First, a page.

Bruce Hammock, Ph.D.
University of California, Davis
Certain fatty acids in the blood of COVID-19 patients may predict the severity of adult respiratory distress syndrome (ARDS) and offer a target for treatment, according to a new NIEHS-funded study. ARDS involves a buildup of fluid in the lungs and is a leading cause of death in COVID-19 patients.
In a pilot study, researchers examined six COVID-19 patients and found higher blood levels of certain fatty acids compared to healthy individuals. These fatty acids, called leukotoxins and leukotoxin diols, play a role in inflammatory disease and ARDS but have never been studied for their role in respiratory complications related to COVID-19 until now.
The scientists found that changes in leukotoxin diol concentrations and the ratio between leukotoxins and leukotoxin diols could be used to identify which samples came from COVID-19 patients. Leukotoxins come from linoleic acid, an abundant fat in the body, and are converted to leukotoxin diols by an enzyme called soluble epoxide hydrolase.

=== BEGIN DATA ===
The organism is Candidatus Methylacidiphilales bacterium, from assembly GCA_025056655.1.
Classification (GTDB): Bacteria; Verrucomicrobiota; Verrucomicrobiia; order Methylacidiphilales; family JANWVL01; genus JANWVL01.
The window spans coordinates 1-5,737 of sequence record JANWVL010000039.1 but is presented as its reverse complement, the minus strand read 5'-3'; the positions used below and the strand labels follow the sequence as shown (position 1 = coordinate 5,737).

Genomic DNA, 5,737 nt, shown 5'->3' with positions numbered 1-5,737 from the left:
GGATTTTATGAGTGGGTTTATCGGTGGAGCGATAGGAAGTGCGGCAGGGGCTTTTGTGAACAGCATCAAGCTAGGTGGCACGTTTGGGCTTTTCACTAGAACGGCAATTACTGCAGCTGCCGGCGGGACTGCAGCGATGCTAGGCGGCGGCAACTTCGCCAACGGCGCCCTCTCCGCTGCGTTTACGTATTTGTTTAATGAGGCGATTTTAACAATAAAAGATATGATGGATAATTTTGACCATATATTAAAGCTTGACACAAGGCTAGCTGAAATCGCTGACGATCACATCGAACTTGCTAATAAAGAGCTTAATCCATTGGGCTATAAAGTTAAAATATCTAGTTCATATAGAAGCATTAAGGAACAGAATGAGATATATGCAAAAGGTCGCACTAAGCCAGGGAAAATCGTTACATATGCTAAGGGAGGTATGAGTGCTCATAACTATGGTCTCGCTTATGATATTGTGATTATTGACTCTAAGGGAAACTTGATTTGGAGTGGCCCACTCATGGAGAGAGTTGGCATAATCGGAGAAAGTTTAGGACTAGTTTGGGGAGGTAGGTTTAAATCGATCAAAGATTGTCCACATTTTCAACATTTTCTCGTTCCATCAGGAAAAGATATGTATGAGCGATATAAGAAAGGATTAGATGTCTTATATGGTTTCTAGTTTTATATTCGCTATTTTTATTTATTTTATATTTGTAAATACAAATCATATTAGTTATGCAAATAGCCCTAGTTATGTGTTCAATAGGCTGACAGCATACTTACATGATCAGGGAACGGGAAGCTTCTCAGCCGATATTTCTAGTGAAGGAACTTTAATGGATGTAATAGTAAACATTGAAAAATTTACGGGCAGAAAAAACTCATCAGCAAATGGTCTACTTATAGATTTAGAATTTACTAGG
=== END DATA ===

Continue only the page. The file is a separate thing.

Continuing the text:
According to the researchers, conversion of fatty acids to the toxic leukotoxin diols may contribute to respiratory complications in COVID-19 patients and serve as a biomarker for ARDS severity among such patients. On the other hand, soluble epoxide hydrolase may represent a therapeutic target to reduce creation of leukotoxin diols and respiratory complications.
Citation: McReynolds, CB, Cortes-Puch I, Ravindran R, Khan IH, Hammock BG, Shih PB, Hammock BD, Yang J. 2021. Plasma linoleate diols are potential biomarkers for severe COVID-19 infections. Front Physiol 12:4663869.